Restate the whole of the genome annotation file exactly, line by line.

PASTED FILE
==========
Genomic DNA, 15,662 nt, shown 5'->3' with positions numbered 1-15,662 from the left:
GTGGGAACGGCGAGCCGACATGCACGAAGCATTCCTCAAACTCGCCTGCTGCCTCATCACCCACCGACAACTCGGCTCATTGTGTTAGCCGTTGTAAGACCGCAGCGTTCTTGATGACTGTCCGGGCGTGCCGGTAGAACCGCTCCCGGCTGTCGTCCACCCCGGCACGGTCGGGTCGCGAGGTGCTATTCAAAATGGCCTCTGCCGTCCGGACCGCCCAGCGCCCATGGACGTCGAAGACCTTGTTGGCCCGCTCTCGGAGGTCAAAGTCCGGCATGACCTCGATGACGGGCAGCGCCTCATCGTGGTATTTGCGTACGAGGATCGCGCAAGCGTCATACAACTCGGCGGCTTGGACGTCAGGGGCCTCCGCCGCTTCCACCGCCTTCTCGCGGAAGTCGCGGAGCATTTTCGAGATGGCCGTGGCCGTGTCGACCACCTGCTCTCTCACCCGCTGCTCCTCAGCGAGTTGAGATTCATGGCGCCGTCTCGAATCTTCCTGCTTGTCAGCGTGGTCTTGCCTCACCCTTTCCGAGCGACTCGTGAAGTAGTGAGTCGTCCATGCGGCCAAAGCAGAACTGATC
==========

Genomic DNA, 15,662 nt, shown 5'->3' with positions numbered 1-15,662 from the left:
GTGGGAACGGCGAGCCGACATGCACGAAGCATTCCTCAAACTCGCCTGCTGCCTCATCACCCACCGACAACTCGGCTCATTGTGTTAGCCGTTGTAAGACCGCAGCGTTCTTGATGACTGTCCGGGCGTGCCGGTAGAACCGCTCCCGGCTGTCGTCCACCCCGGCACGGTCGGGTCGCGAGGTGCTATTCAAAATGGCCTCTGCCGTCCGGACCGCCCAGCGCCCATGGACGTCGAAGACCTTGTTGGCCCGCTCTCGGAGGTCAAAGTCCGGCATGACCTCGATGACGGGCAGCGCCTCATCGTGGTATTTGCGTACGAGGATCGCGCAAGCGTCATACAACTCGGCGGCTTGGACGTCAGGGGCCTCCGCCGCTTCCACCGCCTTCTCGCGGAAGTCGCGGAGCATTTTCGAGATGGCCGTGGCCGTGTCGACCACCTGCTCTCTCACCCGCTGCTCCTCAGCGAGTTGAGATTCATGGCGCCGTCTCGAATCTTCCTGCTTGTCAGCGTGGTCTTGCCTCACCCTTTCCGAGCGACTCGTGAAGTAGTGAGTCGTCCATGCGGCCAAAGCAGAACTGATC